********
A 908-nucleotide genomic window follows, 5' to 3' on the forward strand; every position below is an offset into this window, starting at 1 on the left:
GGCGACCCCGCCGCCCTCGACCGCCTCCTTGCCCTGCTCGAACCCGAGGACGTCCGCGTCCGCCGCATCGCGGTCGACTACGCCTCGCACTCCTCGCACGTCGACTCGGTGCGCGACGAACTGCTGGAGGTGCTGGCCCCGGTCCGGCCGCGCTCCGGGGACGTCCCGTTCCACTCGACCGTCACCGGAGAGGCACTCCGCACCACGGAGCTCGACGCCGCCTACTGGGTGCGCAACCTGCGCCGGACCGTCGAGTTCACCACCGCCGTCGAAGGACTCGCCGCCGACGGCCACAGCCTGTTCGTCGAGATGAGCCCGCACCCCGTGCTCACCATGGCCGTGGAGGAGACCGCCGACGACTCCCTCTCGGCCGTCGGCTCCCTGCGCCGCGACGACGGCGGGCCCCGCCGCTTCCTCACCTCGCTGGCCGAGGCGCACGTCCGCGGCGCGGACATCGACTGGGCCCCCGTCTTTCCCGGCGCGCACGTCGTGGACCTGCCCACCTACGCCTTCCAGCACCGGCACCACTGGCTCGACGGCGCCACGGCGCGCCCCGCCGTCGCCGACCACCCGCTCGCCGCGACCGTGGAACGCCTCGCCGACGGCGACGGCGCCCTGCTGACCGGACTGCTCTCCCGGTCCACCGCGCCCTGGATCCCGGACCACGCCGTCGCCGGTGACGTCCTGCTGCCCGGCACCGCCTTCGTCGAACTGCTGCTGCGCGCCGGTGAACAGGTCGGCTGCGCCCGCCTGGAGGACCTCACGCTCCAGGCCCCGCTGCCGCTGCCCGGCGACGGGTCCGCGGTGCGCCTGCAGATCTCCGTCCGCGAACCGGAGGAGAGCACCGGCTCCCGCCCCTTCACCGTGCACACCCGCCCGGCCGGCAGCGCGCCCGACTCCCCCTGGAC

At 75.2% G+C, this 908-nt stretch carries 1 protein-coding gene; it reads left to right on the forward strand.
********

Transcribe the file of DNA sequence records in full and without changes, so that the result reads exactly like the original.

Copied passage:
A 908-nucleotide genomic window follows, 5' to 3' on the forward strand; every position below is an offset into this window, starting at 1 on the left:
GGCGACCCCGCCGCCCTCGACCGCCTCCTTGCCCTGCTCGAACCCGAGGACGTCCGCGTCCGCCGCATCGCGGTCGACTACGCCTCGCACTCCTCGCACGTCGACTCGGTGCGCGACGAACTGCTGGAGGTGCTGGCCCCGGTCCGGCCGCGCTCCGGGGACGTCCCGTTCCACTCGACCGTCACCGGAGAGGCACTCCGCACCACGGAGCTCGACGCCGCCTACTGGGTGCGCAACCTGCGCCGGACCGTCGAGTTCACCACCGCCGTCGAAGGACTCGCCGCCGACGGCCACAGCCTGTTCGTCGAGATGAGCCCGCACCCCGTGCTCACCATGGCCGTGGAGGAGACCGCCGACGACTCCCTCTCGGCCGTCGGCTCCCTGCGCCGCGACGACGGCGGGCCCCGCCGCTTCCTCACCTCGCTGGCCGAGGCGCACGTCCGCGGCGCGGACATCGACTGGGCCCCCGTCTTTCCCGGCGCGCACGTCGTGGACCTGCCCACCTACGCCTTCCAGCACCGGCACCACTGGCTCGACGGCGCCACGGCGCGCCCCGCCGTCGCCGACCACCCGCTCGCCGCGACCGTGGAACGCCTCGCCGACGGCGACGGCGCCCTGCTGACCGGACTGCTCTCCCGGTCCACCGCGCCCTGGATCCCGGACCACGCCGTCGCCGGTGACGTCCTGCTGCCCGGCACCGCCTTCGTCGAACTGCTGCTGCGCGCCGGTGAACAGGTCGGCTGCGCCCGCCTGGAGGACCTCACGCTCCAGGCCCCGCTGCCGCTGCCCGGCGACGGGTCCGCGGTGCGCCTGCAGATCTCCGTCCGCGAACCGGAGGAGAGCACCGGCTCCCGCCCCTTCACCGTGCACACCCGCCCGGCCGGCAGCGCGCCCGACTCCCCCTGGAC

At 75.2% G+C, this 908-nt stretch carries 1 protein-coding gene; it reads left to right on the forward strand.